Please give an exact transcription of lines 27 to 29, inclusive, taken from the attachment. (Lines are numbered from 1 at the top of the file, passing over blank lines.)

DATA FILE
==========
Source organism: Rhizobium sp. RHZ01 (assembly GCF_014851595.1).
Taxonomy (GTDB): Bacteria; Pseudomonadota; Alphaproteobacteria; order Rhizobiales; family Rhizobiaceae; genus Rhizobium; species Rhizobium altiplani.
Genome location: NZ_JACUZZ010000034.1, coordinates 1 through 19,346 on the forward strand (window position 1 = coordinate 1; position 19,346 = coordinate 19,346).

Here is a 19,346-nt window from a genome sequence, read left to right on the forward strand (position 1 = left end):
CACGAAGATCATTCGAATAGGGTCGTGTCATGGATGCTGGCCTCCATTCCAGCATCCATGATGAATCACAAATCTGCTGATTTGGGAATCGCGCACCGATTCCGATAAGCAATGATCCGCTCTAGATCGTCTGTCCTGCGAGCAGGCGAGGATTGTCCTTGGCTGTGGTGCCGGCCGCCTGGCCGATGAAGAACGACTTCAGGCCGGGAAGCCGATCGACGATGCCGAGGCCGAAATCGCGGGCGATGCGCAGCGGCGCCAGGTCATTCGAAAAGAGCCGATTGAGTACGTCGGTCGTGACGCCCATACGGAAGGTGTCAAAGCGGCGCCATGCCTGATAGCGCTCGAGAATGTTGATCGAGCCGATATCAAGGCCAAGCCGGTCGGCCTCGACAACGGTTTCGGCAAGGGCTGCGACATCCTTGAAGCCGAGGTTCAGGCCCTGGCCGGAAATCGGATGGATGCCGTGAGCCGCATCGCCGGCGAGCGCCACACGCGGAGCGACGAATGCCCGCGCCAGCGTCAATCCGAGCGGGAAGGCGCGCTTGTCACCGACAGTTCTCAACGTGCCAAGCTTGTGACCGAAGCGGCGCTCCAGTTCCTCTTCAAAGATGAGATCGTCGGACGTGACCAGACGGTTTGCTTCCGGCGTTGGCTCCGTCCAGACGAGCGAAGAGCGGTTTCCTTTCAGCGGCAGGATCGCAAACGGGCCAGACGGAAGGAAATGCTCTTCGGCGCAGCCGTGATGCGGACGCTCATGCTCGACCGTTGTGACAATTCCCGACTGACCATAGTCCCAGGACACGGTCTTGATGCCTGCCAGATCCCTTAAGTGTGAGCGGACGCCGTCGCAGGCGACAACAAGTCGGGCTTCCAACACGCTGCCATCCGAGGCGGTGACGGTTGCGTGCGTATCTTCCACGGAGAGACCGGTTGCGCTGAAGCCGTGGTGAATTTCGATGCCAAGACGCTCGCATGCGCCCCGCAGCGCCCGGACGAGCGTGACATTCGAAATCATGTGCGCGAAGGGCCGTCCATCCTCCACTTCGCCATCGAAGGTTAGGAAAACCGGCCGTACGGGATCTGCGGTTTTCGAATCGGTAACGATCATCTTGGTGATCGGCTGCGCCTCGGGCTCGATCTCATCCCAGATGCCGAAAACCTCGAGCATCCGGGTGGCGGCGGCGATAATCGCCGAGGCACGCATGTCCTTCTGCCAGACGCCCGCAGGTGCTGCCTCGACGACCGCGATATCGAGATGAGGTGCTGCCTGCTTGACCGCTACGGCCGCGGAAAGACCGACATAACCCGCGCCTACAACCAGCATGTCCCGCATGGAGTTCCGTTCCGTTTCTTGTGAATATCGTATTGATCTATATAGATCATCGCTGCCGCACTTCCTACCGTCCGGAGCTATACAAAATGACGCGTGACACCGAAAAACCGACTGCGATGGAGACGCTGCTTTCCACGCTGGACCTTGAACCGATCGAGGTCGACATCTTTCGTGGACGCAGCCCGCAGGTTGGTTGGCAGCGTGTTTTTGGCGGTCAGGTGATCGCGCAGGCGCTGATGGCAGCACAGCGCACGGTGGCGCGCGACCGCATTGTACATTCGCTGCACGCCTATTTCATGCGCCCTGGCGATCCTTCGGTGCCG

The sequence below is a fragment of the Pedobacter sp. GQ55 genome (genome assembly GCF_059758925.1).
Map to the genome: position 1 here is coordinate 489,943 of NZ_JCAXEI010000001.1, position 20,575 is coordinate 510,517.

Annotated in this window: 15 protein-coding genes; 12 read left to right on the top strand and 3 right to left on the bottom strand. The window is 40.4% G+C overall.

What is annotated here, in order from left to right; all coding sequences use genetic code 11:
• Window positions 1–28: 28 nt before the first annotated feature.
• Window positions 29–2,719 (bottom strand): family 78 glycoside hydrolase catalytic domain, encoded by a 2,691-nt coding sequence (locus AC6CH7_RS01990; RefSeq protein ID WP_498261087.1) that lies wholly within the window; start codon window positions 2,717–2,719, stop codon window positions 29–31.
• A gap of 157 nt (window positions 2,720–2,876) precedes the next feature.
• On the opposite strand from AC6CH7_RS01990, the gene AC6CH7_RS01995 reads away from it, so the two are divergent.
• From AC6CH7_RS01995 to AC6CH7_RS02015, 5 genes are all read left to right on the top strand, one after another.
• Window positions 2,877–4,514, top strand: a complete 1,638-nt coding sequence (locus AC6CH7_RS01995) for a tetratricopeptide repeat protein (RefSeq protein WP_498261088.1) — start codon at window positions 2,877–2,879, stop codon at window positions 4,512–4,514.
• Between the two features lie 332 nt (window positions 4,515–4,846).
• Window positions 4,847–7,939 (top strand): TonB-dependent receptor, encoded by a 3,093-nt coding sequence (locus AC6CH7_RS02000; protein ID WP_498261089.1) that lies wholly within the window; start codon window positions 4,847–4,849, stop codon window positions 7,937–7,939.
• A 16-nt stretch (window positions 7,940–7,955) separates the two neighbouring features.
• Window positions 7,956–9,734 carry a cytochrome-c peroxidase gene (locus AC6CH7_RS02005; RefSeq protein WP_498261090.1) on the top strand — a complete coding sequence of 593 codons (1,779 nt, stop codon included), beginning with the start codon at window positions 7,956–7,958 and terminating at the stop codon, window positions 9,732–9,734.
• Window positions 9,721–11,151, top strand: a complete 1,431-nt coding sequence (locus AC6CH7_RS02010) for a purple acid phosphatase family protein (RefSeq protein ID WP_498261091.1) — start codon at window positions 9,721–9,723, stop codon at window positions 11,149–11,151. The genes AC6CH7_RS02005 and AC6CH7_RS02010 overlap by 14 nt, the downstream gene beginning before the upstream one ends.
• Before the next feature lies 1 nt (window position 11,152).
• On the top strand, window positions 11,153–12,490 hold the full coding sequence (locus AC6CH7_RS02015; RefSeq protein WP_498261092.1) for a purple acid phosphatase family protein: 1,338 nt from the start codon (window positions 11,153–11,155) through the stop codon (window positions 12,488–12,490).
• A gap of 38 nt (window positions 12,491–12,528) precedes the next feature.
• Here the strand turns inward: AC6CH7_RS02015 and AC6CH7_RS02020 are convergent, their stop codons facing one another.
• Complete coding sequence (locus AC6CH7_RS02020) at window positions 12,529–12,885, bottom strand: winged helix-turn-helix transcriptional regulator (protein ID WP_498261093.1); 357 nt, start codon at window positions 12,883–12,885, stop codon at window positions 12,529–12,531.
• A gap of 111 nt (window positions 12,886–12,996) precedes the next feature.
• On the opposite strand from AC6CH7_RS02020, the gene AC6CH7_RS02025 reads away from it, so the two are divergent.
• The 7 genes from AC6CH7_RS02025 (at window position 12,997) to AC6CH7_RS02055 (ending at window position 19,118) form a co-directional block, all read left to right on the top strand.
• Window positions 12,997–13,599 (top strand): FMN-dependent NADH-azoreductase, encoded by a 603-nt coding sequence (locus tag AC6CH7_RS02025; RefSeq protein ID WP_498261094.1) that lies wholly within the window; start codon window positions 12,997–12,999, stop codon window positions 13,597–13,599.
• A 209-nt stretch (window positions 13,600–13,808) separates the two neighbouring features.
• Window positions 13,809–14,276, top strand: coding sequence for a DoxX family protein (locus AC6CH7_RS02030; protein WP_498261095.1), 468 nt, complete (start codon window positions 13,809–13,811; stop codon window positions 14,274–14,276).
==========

• On the opposite strand from AC6CH7_RS02020, the gene AC6CH7_RS02025 reads away from it, so the two are divergent.
• The 7 genes from AC6CH7_RS02025 (at window position 12,997) to AC6CH7_RS02055 (ending at window position 19,118) form a co-directional block, all read left to right on the top strand.
• Window positions 12,997–13,599 (top strand): FMN-dependent NADH-azoreductase, encoded by a 603-nt coding sequence (locus tag AC6CH7_RS02025; RefSeq protein ID WP_498261094.1) that lies wholly within the window; start codon window positions 12,997–12,999, stop codon window positions 13,597–13,599.